CBD, the Endocannabinoid System & the Athletic Trainer

CBD, the Endocannabinoid System & the Athletic Trainer

Cannabis used as medicine dates as far back as 2,700 years ago documented in Asia. Cannabis has been reported throughout history to treat ailments such as rheumatism, constipation, gout, edema and infectious wounds, to name a few. In 1611, hemp reached America via Jamestown settlers and was acknowledged as a plant-based drug and added to the United States Pharmacopoeia in 1850 only to be removed in 1941 and later moved into a Schedule I drug in 1970. In 1988, the CB1 receptor was discovered in the human body, opening the door to understanding the endocannabinoid system and how cannabis is utilized by the human body. The discovery of this receptor led to a new direction of research and study to uncover information regarding the system to which the CB1 receptor is a component, including how it is impacted by pharmacology and the effects this system has on other systems and the global person. In February 2022, the NCAA announced a new policy that would increase the threshold for THC from 35 nanograms per milliliter to 159 nanograms per milliliter. This session will provide useful content to athletic trainers who may be tasked with providing advice or care to subjects who seek to treat conditions with cannabinoids.

Learning Objectives:

  • Recognize the components of the endocannabinoid system (ECS).
  • Explain the mechanisms by which cannabinoids interact with the ECS.
  • Describe the physiological effects of cannabinoids at the cellular level on the global person.

How is this session relevant to a variety of settings?
CBD utilization and understanding how it can be beneficial in the health care setting is a means of advancing one’s current clinical practice.


Domain 1: Risk Reduction Wellness and Health Literacy 
Domain 4: Therapeutic Intervention 

1.0 Category A

In order to earn your CEUs, you must watch the session video in its entirety and complete the assessment.

Donita Valentine, DAT, CCISM

Dr. Valentine is passionate about making quality health care available for all active individuals, especially adolescent athletes, and delivers quality athletic health care, preparing students for emotional and physical participation in sports. Dr. Valentine also consults with Historically Black Universities to help build educational curricula to prepare students for matriculation into athletic training programs.

After obtaining a Bachelor of Science degree in Exercise Sport Science with a concentration in athletic training, from Frostburg State University, Donita returned to Frostburg to receive a Master of Science Degree in Human Performance. Dr. Valentine completed her Doctor of Athletic Training Degree at A.T. Still University where she researched and implemented movement assessment into the pre-participation physical exam and developed an interest in the biopsychosocial aspect of patient care focusing on muscular dysfunction related to trauma and tension. The focus of Dr. Valentine’s active research centered on implementing a systematic process of movement screening into the pre-participation evaluation process.

COPA Con 2024 Presentation:
CBD, the Endocannabinoid System & the Athletic Trainer

Brandon Holland, DAT, ABD

Dr. Brandon Holland is currently his 18th year as an athletic trainer in secondary schools in Prince William County, Virginia, where he is responsible for the prevention and treatment of injuries for over 900 athletes annually. In addition to this role, Dr. Holland serves as a preceptor for the athletic training programs at George Mason University, and he also holds positions as an adjunct professor of kinesiology at Concordia University of Chicago St Francis College, and Frostburg State University.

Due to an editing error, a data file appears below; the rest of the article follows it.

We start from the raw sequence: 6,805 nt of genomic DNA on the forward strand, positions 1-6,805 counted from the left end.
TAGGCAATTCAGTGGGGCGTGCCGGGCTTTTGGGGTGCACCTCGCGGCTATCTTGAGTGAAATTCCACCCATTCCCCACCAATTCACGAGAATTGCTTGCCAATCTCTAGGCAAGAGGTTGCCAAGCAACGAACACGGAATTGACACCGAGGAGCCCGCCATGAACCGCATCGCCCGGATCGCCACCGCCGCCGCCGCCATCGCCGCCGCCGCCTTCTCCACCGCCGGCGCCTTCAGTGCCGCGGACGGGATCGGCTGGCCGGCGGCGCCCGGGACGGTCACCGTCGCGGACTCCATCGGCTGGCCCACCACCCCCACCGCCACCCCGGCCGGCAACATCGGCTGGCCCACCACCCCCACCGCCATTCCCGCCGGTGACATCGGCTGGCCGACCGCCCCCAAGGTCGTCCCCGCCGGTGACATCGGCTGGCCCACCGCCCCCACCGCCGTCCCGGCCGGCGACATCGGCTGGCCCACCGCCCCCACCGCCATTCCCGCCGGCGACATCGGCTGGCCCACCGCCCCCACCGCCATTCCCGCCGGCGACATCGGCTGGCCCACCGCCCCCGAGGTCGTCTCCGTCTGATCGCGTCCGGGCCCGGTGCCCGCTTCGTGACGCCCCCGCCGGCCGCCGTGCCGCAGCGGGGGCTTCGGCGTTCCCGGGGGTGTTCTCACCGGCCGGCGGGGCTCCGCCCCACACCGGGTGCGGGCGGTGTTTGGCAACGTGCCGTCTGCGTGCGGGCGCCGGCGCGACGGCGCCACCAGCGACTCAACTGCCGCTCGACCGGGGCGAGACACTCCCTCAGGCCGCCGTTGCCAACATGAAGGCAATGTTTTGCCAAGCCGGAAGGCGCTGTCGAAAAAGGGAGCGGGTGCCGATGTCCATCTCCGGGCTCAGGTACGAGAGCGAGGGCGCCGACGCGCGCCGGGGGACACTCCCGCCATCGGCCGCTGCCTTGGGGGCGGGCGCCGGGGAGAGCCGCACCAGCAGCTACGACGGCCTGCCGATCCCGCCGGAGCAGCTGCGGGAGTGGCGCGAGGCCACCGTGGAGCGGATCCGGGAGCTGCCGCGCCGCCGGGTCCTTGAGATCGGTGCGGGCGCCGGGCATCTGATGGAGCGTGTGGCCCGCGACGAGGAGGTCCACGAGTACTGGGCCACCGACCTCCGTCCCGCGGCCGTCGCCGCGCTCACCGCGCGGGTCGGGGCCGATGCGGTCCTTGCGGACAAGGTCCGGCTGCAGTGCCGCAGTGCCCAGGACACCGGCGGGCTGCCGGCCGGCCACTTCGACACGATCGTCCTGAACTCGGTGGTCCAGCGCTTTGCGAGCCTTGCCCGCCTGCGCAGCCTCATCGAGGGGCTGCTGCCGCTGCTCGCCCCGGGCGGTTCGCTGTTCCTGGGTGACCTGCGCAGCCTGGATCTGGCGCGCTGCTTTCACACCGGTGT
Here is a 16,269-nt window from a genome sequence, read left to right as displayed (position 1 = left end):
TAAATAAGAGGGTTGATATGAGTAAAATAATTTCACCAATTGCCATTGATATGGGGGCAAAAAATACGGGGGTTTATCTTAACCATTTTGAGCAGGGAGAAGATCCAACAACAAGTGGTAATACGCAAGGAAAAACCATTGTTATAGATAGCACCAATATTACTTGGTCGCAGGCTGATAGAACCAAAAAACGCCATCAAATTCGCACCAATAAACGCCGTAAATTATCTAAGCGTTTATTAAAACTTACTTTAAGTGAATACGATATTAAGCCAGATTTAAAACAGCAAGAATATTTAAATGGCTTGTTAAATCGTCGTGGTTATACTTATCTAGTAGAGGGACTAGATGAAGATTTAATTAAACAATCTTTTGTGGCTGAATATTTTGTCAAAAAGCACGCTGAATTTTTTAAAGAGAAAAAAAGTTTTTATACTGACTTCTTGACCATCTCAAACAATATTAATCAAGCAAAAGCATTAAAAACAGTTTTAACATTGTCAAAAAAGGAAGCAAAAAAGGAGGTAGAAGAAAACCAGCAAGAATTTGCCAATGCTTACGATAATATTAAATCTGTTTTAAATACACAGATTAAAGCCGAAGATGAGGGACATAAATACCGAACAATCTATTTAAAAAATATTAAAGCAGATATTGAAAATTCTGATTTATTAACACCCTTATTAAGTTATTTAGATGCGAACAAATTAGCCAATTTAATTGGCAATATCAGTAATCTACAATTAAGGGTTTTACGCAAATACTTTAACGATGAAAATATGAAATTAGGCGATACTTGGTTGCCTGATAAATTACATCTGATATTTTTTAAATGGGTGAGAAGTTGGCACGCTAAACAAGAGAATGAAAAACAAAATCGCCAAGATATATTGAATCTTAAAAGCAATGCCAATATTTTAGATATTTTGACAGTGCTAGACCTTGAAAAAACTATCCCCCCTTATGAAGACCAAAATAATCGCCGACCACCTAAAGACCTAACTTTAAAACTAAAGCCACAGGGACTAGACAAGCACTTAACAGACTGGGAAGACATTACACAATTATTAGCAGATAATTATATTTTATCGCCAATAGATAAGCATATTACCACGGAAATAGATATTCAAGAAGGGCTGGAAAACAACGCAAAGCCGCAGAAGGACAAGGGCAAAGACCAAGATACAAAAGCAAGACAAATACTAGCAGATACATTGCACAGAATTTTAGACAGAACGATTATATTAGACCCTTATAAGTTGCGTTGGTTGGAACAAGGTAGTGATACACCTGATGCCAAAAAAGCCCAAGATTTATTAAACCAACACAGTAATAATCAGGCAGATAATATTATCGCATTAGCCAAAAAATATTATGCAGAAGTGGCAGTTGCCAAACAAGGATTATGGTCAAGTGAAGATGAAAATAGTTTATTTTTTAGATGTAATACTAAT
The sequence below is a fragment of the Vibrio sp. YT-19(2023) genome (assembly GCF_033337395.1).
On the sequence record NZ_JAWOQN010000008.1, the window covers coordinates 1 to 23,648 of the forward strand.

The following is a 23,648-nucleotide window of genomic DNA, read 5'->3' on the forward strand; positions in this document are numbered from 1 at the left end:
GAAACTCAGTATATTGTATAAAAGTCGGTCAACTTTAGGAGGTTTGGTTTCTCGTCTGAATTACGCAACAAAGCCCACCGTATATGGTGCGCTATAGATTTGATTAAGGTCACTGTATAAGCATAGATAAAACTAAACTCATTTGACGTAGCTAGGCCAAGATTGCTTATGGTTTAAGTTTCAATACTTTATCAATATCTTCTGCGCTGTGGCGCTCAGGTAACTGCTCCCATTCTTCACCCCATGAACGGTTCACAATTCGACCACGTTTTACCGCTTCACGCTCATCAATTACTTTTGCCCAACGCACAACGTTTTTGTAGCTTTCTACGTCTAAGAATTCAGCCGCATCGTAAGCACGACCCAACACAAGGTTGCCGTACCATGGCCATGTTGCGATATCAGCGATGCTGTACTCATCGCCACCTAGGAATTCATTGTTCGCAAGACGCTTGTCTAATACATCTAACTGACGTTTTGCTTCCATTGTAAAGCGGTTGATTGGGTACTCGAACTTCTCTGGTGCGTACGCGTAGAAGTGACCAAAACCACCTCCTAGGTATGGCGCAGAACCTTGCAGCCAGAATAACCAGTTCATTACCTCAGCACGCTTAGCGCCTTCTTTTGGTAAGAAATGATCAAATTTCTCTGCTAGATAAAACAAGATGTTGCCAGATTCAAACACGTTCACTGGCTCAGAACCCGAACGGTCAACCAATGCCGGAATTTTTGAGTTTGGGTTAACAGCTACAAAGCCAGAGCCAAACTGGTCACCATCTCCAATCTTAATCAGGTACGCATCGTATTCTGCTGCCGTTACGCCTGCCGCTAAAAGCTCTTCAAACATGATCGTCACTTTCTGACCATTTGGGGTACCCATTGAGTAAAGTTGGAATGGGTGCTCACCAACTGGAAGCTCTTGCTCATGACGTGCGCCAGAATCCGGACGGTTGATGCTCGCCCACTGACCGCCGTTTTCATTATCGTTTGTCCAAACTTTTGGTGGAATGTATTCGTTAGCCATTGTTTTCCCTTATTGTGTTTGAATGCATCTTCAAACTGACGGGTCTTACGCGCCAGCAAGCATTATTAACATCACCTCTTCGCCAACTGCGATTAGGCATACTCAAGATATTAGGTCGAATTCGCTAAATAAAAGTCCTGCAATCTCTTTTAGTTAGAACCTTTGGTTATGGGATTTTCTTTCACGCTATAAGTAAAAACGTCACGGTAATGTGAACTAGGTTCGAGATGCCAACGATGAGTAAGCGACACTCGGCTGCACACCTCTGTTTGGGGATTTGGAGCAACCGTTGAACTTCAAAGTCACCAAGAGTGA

Brandon was born and raised on the south side of Baltimore City. He attended Frostburg State University, where he received his Bachelor of Science in Athletic Training degree in 2004. Immediately following, he took a graduate assistant position, also at Frostburg State University, while he completed his Master of Science in Human Performance degree, which he finished in 2006. Brandon completed his Doctor of Athletic Training degree at A. T. Still University in 2017. His research included patients’ self-report of function in the first 10-14 after lateral ankle sprain. Currently, he is a student in a PhD program at Concordia University Chicago, where he is studying Leadership with a Doctoral Focus in Health and Human Performance. His current line of research involves identifying factors that contribute to low levels of diversity in athletic training students and professionals. In his pursuit to improve diversity in education and diversity of athletic training, Dr. Holland has developed specializations in curriculum development, curriculum instruction, and coordination of clinical education.

Dr. Holland is passionate about advocating for the profession of athletic training. He currently holds a seat as the Virginia State Representative for the Mid-Atlantic Athletic Trainers’ Association’s Ethnic Diversity Advisory Committee, and he serves as a mentor in multiple programs, including programs at George Mason University, Johns Hopkins University, Prince William County Schools. His clinical work includes experience with over 30 different sports at varying competitive levels, from youth and amateur adult to professional and international athletes.

Dr. Holland currently lives in northern Virginia with his wife and two sons. His hobbies include music, working out, grilling, and entrepreneurship. He sees every single event as an opportunity for learning and improvement, and he LOVES to answer questions!

COPA Con 2024 Presentation:
CBD, the Endocannabinoid System & the Athletic Trainer

This content will not be available until 04/26/2024 at 1:00 PM (CDT)